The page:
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The Poetic Edda (Toronto, ON: Coach House Books, 2014, $23.95, 280 pages). Translated by Jeramy Dodds. Review by Eleni Zisimatos.

This translation of Old Norse and Icelandic poems by Jeramy Dodds is an exceptional work of Canadian poetic achievement. The book is divided into three sections: “Mythological Poems,” “Heroic Poems,” and “Poems Not in The Codex Regius,” all of which have their own impetus and flavour. The first section is lighter, more playful; replete with sayings and advice from the old, wise ones. “Heroic Poems” is more involved and deals more with heroes and heroines, deeds, mishaps, and destinies. The last section follows along the lines of “Heroic Poems,” where we encounter strong imagery like: “‘Dan and Damp have costly halls, / more lavish lands than you; / they know how to sail, how to make / a sword bite, run the red from a wound.’”

This book brings to light the background for the Tolkien myths, brings to the forefront Viking legends—the Norse mythology we often don’t realize we are engaged with when we read about Valkyries, the undead, and magic lore. The original Icelandic poems were written by Christian scribes in Iceland around the thirteenth century, which undoubtedly were influenced by the struggle between Pagan and Christian beliefs. Kings and Queens abound throughout the volume, as do witches and magic, and the all-important ash tree, Yggdrasil. The text jumps to attention with passages like:

………………………….‘His teeth flash when he sees
………………………….his sword, or when he eyes Bodvild’s
………………………….ring. His stare is as sharp as a shiny
………………………….serpent’s. I say slice his sinews
………………………….and set him near Saevarstadir.’

There are numerous translations such as this one throughout the three sections—all lending freedom to the imagination and bringing us back in time to our own imagined mythology of these wild people.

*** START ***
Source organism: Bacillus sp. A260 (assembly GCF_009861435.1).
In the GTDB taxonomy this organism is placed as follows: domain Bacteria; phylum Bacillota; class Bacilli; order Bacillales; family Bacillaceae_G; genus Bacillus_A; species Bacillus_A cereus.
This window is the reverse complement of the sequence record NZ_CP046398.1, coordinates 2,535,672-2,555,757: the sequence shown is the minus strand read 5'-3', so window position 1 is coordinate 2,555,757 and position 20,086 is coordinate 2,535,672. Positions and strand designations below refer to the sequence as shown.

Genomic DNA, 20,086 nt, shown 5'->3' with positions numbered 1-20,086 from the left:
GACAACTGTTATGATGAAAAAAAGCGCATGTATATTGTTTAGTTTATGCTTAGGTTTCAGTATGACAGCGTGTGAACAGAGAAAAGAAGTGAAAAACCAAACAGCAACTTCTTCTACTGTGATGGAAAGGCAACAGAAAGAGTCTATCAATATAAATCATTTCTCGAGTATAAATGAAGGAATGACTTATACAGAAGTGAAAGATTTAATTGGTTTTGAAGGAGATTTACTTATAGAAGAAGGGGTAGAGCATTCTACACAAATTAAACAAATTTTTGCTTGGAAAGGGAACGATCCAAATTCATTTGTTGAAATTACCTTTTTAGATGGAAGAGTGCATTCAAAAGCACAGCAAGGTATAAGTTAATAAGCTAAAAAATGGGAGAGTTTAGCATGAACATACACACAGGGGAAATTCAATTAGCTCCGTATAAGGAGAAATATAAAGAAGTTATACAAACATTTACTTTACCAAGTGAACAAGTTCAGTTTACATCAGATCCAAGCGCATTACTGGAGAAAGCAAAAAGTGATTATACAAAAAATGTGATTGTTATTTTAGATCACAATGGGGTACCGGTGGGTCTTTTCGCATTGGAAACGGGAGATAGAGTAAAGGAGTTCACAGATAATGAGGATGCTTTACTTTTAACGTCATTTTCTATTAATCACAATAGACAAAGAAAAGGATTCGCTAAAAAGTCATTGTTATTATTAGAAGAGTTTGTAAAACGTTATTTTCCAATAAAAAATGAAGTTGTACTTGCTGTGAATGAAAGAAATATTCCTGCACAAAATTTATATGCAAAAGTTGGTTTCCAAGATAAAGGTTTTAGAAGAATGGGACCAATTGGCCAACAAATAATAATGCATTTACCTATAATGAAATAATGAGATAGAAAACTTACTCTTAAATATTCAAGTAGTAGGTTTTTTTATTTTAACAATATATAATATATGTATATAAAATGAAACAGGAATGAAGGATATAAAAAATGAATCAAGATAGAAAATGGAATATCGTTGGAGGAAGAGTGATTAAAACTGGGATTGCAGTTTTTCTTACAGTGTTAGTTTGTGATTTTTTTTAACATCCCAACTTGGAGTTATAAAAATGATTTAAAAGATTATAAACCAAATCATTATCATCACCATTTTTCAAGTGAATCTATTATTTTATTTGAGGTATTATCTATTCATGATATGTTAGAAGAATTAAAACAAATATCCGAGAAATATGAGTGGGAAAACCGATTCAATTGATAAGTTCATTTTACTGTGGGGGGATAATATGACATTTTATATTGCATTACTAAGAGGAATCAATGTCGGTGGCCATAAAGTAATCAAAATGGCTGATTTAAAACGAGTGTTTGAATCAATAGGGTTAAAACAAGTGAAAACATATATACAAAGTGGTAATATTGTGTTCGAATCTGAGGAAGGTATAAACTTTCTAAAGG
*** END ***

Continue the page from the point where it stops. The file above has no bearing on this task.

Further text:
If I was pressed to find a weakness in the book, I would say that there is sometimes (not often) a break between high and low language. For instance, a passage such as: “Whoever can rear heirs as astonishing / As those Gjuki sired would be happy. / Their courage will live on in every land / wherever people hear it,” is largely formal and contrasts with the more colloquial “‘Shut up, Freyja, I know you / all too well, you’re not flawless—you’ve been the bitch of every / Elf and Aesir on the benches here.’” But to be fair, there are differences in the style of the two texts (located in two different sections), and I could only judge properly if I read the poems in the original Icelandic.

I was also somewhat bothered by the opening epigraph that was not translated (I am a great fan of epigraphs). To make up for this minor oversight, Jeramy Dodds included an exhaustive and impressive “Annotated Index of Names” at the end of the book, an undertaking which I know from experience can drive a writer to distraction.

The Poetic Edda is a brilliant book—playful and imaginative. The language flows crisply and effortlessly in the hands of Dodds, and is accessible to both young and old readers. This translation is akin to Seamus Heaney’s translation of Beowulf, and is a notable addition to Canadian writing and translation.

Eleni Zisimatos is co-Editor-in-Chief of Vallum Magazine. She lives in Montreal.

This review was published in issue 12:1 “Surrender.” To see more from this issue, please visit Vallum‘s website.

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